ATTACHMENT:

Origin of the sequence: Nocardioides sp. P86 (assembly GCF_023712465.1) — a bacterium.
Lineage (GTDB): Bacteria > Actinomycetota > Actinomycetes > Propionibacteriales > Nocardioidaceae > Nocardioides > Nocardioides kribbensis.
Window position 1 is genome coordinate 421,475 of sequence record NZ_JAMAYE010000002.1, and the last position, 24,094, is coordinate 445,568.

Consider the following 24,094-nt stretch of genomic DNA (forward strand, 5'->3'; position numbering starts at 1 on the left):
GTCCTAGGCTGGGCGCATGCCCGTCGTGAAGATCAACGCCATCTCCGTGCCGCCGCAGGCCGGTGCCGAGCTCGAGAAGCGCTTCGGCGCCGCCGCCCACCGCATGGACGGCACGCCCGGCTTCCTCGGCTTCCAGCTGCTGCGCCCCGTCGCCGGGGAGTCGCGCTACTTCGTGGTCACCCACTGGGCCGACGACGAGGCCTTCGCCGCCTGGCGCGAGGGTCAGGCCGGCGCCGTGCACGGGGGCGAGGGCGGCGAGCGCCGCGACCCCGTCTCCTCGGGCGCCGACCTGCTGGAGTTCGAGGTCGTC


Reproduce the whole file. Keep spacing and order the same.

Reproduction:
Origin of the sequence: Nocardioides sp. P86 (assembly GCF_023712465.1) — a bacterium.
Lineage (GTDB): Bacteria > Actinomycetota > Actinomycetes > Propionibacteriales > Nocardioidaceae > Nocardioides > Nocardioides kribbensis.
Window position 1 is genome coordinate 421,475 of sequence record NZ_JAMAYE010000002.1, and the last position, 24,094, is coordinate 445,568.

Consider the following 24,094-nt stretch of genomic DNA (forward strand, 5'->3'; position numbering starts at 1 on the left):
GTCCTAGGCTGGGCGCATGCCCGTCGTGAAGATCAACGCCATCTCCGTGCCGCCGCAGGCCGGTGCCGAGCTCGAGAAGCGCTTCGGCGCCGCCGCCCACCGCATGGACGGCACGCCCGGCTTCCTCGGCTTCCAGCTGCTGCGCCCCGTCGCCGGGGAGTCGCGCTACTTCGTGGTCACCCACTGGGCCGACGACGAGGCCTTCGCCGCCTGGCGCGAGGGTCAGGCCGGCGCCGTGCACGGGGGCGAGGGCGGCGAGCGCCGCGACCCCGTCTCCTCGGGCGCCGACCTGCTGGAGTTCGAGGTCGTC